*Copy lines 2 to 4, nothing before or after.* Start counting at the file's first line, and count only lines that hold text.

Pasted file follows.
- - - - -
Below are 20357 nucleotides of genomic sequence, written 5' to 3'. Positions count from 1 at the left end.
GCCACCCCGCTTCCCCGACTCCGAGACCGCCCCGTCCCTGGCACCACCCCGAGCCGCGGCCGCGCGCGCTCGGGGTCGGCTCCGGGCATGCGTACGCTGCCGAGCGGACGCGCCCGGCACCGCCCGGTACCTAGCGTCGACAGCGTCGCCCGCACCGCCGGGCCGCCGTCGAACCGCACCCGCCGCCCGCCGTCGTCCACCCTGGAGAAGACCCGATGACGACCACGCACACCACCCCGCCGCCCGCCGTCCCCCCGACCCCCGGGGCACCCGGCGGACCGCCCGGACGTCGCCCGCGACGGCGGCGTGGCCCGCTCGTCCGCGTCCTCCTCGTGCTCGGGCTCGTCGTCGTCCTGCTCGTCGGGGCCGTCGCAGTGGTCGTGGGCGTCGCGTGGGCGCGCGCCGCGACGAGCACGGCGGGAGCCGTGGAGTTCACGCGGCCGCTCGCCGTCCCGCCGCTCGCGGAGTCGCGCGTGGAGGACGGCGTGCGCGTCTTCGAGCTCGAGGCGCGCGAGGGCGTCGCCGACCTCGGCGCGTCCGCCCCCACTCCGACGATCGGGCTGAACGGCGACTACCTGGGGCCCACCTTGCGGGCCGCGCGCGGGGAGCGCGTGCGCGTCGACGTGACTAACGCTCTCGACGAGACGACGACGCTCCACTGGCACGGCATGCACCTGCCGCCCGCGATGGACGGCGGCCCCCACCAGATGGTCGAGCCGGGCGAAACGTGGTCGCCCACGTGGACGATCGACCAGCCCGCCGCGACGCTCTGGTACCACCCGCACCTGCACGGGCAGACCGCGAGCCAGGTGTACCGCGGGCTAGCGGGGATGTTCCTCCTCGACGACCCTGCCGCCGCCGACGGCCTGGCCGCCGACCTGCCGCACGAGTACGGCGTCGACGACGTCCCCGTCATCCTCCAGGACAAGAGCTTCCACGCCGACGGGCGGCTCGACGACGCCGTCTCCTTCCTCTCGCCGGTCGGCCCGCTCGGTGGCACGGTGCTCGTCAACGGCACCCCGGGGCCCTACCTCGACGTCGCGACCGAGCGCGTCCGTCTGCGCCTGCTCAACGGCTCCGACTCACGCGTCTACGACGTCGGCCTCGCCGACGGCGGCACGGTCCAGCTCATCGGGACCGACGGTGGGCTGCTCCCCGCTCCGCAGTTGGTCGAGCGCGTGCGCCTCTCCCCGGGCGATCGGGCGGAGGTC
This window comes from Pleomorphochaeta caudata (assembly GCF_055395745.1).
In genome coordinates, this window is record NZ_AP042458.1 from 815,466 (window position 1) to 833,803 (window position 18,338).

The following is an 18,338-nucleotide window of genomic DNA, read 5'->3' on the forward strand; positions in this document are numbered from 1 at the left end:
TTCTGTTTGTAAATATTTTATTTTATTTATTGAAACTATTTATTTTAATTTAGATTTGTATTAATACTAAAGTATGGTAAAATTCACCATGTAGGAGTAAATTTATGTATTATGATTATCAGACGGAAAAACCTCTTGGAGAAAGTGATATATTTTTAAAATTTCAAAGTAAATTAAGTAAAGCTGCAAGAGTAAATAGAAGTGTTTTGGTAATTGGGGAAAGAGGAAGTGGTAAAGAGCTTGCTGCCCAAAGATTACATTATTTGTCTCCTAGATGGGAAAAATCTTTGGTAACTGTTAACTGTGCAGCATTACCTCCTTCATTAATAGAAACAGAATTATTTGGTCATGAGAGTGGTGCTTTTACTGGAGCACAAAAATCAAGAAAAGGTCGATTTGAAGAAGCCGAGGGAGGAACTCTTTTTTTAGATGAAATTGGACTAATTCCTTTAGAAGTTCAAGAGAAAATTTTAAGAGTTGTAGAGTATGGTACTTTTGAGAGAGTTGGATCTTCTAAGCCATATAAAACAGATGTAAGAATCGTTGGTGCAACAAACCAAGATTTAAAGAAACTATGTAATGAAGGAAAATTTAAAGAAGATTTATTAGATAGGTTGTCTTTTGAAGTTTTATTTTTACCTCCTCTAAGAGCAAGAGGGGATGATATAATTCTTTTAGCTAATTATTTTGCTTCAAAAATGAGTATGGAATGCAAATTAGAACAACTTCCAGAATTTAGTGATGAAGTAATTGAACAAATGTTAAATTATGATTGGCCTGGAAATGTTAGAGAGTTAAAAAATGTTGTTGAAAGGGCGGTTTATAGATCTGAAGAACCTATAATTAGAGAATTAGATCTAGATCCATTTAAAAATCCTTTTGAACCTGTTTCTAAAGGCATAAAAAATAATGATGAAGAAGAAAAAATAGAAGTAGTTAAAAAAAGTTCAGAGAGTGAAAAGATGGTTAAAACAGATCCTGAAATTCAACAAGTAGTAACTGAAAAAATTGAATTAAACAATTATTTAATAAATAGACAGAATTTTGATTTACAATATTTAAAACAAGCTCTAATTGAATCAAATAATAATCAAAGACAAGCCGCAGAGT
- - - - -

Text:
GCCACCCCGCTTCCCCGACTCCGAGACCGCCCCGTCCCTGGCACCACCCCGAGCCGCGGCCGCGCGCGCTCGGGGTCGGCTCCGGGCATGCGTACGCTGCCGAGCGGACGCGCCCGGCACCGCCCGGTACCTAGCGTCGACAGCGTCGCCCGCACCGCCGGGCCGCCGTCGAACCGCACCCGCCGCCCGCCGTCGTCCACCCTGGAGAAGACCCGATGACGACCACGCACACCACCCCGCCGCCCGCCGTCCCCCCGACCCCCGGGGCACCCGGCGGACCGCCCGGACGTCGCCCGCGACGGCGGCGTGGCCCGCTCGTCCGCGTCCTCCTCGTGCTCGGGCTCGTCGTCGTCCTGCTCGTCGGGGCCGTCGCAGTGGTCGTGGGCGTCGCGTGGGCGCGCGCCGCGACGAGCACGGCGGGAGCCGTGGAGTTCACGCGGCCGCTCGCCGTCCCGCCGCTCGCGGAGTCGCGCGTGGAGGACGGCGTGCGCGTCTTCGAGCTCGAGGCGCGCGAGGGCGTCGCCGACCTCGGCGCGTCCGCCCCCACTCCGACGATCGGGCTGAACGGCGACTACCTGGGGCCCACCTTGCGGGCCGCGCGCGGGGAGCGCGTGCGCGTCGACGTGACTAACGCTCTCGACGAGACGACGACGCTCCACTGGCACGGCATGCACCTGCCGCCCGCGATGGACGGCGGCCCCCACCAGATGGTCGAGCCGGGCGAAACGTGGTCGCCCACGTGGACGATCGACCAGCCCGCCGCGACGCTCTGGTACCACCCGCACCTGCACGGGCAGACCGCGAGCCAGGTGTACCGCGGGCTAGCGGGGATGTTCCTCCTCGACGACCCTGCCGCCGCCGACGGCCTGGCCGCCGACCTGCCGCACGAGTACGGCGTCGACGACGTCCCCGTCATCCTCCAGGACAAGAGCTTCCACGCCGACGGGCGGCTCGACGACGCCGTCTCCTTCCTCTCGCCGGTCGGCCCGCTCGGTGGCACGGTGCTCGTCAACGGCACCCCGGGGCCCTACCTCGACGTCGCGACCGAGCGCGTCCGTCTGCGCCTGCTCAACGGCTCCGACTCACGCGTCTACGACGTCGGCCTCGCCGACGGCGGCACGGTCCAGCTCATCGGGACCGACGGTGGGCTGCTCCCCGCTCCGCAGTTGGTCGAGCGCGTGCGCCTCTCCCCGGGCGATCGGGCGGAGGTC
This window comes from Pleomorphochaeta caudata (assembly GCF_055395745.1).
In genome coordinates, this window is record NZ_AP042458.1 from 815,466 (window position 1) to 833,803 (window position 18,338).